The Atlantic Immigration Pilot is an employer-driven program that facilitates the hiring of foreign workers. All principal applicants arriving in Canada under the pilot program must have a job offer from a designated employer and an individualized settlement plan for themselves and their families. Once a designated employer finds a candidate who meets their employment needs and the program criteria, that employer will need to first offer them a job. Employers do not need to go through the process of obtaining a Labour Market Impact Assessment (LMIA) under this program.

 

Once the candidate has accepted the job, the employer will connect the candidate with a designated settlement service provider organization for a needs assessment and develop a settlement plan. Employers will also support the long-term integration of the new immigrant and his or her family, if applicable, so they can reach the goals of their settlement plan once they arrive in Canada.

 

Employers that need to fill a job vacancy quickly will have access to a temporary work permit so that the candidate and his or her family can come to Canada as soon as possible. To obtain this work permit, candidates will need:

  • A valid job offer

  • A letter from the province

  • A commitment to apply for permanent residence within 90 days of the temporary work permit application

Employers that would like to hire skilled immigrants under the pilot program must apply to the province(s) to receive the designation. Employers with locations in multiple provinces will require a separate designation for each province. Employers must meet certain requirements, including a commitment to support the newcomer and his or her family as they integrate into their new life in Atlantic Canada.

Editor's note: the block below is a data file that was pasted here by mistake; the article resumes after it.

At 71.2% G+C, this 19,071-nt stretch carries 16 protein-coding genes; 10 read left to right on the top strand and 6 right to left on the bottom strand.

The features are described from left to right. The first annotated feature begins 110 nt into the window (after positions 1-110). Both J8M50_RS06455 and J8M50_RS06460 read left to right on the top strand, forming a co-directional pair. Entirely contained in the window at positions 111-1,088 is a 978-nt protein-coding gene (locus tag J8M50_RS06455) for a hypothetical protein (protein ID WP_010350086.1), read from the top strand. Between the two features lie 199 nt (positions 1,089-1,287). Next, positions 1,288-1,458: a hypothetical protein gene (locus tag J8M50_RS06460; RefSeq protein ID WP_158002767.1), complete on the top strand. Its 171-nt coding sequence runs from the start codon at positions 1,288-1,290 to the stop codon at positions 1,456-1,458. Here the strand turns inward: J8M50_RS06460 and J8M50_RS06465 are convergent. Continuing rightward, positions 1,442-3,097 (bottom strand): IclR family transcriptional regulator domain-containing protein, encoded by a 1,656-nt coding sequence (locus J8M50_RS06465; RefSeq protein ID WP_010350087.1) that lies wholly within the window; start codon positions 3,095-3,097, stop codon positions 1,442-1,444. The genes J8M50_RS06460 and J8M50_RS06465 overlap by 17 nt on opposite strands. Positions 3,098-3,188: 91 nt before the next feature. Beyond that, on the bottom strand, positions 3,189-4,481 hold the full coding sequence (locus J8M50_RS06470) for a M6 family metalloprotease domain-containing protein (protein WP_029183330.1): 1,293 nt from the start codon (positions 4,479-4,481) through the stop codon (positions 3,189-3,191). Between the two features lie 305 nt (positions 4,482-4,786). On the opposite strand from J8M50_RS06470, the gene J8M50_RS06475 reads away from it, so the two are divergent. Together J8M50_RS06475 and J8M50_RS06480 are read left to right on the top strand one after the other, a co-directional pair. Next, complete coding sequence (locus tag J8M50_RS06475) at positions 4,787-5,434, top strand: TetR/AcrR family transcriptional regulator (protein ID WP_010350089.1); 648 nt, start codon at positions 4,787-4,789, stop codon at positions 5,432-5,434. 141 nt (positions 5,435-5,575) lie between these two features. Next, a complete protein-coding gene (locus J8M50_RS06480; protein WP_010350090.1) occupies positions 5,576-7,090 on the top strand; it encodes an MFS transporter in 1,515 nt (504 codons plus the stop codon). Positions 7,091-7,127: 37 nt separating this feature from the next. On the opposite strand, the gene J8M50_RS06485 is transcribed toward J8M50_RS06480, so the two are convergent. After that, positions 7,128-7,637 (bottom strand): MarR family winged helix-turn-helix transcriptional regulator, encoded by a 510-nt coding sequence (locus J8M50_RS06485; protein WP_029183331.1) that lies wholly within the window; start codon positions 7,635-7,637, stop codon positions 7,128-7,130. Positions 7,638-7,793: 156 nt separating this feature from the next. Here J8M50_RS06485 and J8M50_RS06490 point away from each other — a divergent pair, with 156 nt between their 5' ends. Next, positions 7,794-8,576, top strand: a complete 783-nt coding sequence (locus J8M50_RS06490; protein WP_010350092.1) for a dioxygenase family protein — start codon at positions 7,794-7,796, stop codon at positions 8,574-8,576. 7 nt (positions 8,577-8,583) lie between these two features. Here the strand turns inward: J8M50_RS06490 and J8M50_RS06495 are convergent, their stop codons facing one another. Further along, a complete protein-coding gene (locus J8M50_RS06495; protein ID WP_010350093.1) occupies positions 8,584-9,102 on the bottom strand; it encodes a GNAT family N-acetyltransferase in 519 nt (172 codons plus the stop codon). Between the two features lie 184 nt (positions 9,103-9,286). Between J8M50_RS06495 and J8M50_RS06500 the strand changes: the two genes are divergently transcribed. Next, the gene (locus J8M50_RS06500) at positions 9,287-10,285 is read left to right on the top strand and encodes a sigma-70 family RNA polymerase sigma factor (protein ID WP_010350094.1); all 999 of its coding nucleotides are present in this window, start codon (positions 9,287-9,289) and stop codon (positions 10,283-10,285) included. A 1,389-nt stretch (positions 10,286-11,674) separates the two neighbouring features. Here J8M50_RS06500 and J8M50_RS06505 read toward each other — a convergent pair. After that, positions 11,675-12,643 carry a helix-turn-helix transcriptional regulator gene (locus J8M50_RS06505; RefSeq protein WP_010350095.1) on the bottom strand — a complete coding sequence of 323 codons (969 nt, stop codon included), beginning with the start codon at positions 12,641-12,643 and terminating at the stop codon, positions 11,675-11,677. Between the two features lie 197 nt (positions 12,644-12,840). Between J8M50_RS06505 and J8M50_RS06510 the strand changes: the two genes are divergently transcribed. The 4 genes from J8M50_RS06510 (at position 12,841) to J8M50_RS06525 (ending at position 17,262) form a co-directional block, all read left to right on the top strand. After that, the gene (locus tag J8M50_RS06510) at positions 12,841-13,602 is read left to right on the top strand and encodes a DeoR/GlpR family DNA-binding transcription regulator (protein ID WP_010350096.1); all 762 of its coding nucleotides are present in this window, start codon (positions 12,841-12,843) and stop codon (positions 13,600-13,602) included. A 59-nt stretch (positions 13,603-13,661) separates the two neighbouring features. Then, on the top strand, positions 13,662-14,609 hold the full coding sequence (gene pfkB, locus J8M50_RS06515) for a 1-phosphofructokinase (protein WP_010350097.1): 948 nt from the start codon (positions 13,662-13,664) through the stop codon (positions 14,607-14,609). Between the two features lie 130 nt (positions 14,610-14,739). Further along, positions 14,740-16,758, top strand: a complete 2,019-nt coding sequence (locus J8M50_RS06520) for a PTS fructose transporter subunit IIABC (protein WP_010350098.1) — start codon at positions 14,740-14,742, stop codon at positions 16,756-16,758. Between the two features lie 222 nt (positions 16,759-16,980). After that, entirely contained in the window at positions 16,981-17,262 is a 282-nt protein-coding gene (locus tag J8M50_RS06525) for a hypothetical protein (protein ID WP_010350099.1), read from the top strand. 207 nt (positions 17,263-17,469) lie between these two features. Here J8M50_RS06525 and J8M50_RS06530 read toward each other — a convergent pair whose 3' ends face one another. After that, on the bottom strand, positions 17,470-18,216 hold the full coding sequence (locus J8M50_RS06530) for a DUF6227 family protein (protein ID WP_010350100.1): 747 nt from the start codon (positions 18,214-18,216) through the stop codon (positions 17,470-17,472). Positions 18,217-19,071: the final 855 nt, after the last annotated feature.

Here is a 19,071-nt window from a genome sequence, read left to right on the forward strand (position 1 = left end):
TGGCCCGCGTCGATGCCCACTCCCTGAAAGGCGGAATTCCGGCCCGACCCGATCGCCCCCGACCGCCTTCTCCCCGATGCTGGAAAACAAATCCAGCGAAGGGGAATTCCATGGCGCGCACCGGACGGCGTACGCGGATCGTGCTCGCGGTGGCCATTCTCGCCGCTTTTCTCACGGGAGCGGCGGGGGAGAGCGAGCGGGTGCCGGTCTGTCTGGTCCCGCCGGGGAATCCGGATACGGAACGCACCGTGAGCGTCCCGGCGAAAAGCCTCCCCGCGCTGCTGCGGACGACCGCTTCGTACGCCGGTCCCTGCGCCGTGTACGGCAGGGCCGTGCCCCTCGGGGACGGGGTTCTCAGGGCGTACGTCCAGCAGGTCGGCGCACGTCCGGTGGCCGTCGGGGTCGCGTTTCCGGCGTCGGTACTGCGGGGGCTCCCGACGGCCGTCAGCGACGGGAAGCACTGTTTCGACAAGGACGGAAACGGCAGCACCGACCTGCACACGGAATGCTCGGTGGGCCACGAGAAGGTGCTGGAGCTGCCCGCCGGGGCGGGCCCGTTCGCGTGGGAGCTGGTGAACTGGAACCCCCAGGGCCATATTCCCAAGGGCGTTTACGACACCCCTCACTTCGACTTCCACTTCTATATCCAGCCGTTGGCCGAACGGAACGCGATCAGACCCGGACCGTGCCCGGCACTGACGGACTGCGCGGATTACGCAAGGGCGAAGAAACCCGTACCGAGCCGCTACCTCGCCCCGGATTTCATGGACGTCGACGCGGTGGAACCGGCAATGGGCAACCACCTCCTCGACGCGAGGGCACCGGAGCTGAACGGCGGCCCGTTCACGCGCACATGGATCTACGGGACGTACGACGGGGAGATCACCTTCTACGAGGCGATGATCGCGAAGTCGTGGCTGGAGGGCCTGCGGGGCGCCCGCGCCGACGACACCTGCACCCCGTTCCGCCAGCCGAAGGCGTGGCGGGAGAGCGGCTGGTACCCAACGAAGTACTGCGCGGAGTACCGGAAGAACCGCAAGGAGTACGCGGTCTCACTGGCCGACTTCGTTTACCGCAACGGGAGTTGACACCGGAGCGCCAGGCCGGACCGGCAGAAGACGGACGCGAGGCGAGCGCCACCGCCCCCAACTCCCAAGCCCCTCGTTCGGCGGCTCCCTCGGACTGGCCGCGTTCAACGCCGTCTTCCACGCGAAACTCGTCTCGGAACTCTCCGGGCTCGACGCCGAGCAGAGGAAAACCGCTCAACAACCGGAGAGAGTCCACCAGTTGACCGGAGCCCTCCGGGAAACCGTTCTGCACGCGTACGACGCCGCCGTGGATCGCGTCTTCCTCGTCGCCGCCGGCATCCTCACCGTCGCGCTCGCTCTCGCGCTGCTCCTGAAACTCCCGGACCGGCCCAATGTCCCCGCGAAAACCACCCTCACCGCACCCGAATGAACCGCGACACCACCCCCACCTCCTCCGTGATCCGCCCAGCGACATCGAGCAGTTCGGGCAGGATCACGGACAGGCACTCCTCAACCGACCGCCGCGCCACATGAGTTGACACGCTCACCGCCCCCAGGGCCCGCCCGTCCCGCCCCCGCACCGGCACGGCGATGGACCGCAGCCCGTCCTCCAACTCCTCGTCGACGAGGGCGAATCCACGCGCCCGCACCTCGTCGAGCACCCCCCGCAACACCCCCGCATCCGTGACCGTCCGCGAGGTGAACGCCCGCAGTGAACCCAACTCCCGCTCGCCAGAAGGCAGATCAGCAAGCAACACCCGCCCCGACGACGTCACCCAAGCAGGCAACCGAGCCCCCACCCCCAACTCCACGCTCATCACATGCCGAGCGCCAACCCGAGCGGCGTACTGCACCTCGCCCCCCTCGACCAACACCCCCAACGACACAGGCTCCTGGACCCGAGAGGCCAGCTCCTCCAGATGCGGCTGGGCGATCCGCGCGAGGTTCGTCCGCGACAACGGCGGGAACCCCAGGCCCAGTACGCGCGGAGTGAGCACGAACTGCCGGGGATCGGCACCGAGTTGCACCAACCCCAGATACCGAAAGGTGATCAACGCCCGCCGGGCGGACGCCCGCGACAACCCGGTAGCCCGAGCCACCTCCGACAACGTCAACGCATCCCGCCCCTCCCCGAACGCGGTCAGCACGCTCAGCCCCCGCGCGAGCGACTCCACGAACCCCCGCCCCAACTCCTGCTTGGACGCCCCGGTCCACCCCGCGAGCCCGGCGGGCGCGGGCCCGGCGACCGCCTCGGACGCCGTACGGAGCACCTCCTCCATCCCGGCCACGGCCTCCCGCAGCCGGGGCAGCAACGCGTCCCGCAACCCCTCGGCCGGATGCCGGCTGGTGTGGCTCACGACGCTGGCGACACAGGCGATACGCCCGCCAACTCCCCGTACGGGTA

Provincial Nominee Program

PNP program is for workers who have the skills, education and work experience to contribute to the economy of a specific province or territory want to live in that province, and want to become permanent residents of Canada

 

Each province and territory has its own “streams” (immigration programs that target certain groups and requirements). For example, in a program stream, provinces and territories may target students, business people, skilled workers and semi-skilled workers.

 

How you will apply depends on which Provincial Nominee Program stream you’re applying to. You might need to apply using the paper-based process, or by the online process through Express Entry.

 

As part of the process, you will have to pass a medical exam and get a police check (certificate). Everyone must have these checks, no matter where they plan to live in Canada.

In the paper-based process, you apply to the province or territory for nomination under a non-Express Entry stream. You need to meet the eligibility requirements of the province that nominates you.